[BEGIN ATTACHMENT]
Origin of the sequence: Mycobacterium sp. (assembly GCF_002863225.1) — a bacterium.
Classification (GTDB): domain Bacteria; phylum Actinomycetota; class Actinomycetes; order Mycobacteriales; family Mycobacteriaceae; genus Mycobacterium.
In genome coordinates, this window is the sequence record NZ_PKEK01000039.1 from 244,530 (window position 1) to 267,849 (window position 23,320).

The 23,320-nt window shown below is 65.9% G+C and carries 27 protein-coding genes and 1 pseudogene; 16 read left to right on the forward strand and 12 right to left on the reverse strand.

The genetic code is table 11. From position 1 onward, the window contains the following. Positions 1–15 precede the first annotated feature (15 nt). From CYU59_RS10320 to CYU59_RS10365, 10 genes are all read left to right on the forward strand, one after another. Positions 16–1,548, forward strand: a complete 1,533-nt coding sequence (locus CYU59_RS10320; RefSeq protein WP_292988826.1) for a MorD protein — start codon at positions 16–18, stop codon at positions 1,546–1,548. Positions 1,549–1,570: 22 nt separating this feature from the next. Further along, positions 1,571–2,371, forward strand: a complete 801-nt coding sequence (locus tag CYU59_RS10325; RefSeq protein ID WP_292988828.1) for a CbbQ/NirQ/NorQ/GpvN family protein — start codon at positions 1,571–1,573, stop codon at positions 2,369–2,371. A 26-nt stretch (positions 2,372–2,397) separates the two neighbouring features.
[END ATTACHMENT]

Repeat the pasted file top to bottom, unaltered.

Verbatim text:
Origin of the sequence: Mycobacterium sp. (assembly GCF_002863225.1) — a bacterium.
Classification (GTDB): domain Bacteria; phylum Actinomycetota; class Actinomycetes; order Mycobacteriales; family Mycobacteriaceae; genus Mycobacterium.
In genome coordinates, this window is the sequence record NZ_PKEK01000039.1 from 244,530 (window position 1) to 267,849 (window position 23,320).

The 23,320-nt window shown below is 65.9% G+C and carries 27 protein-coding genes and 1 pseudogene; 16 read left to right on the forward strand and 12 right to left on the reverse strand.

The genetic code is table 11. From position 1 onward, the window contains the following. Positions 1–15 precede the first annotated feature (15 nt). From CYU59_RS10320 to CYU59_RS10365, 10 genes are all read left to right on the forward strand, one after another. Positions 16–1,548, forward strand: a complete 1,533-nt coding sequence (locus CYU59_RS10320; RefSeq protein WP_292988826.1) for a MorD protein — start codon at positions 16–18, stop codon at positions 1,546–1,548. Positions 1,549–1,570: 22 nt separating this feature from the next. Further along, positions 1,571–2,371, forward strand: a complete 801-nt coding sequence (locus tag CYU59_RS10325; RefSeq protein ID WP_292988828.1) for a CbbQ/NirQ/NorQ/GpvN family protein — start codon at positions 1,571–1,573, stop codon at positions 2,369–2,371. A 26-nt stretch (positions 2,372–2,397) separates the two neighbouring features.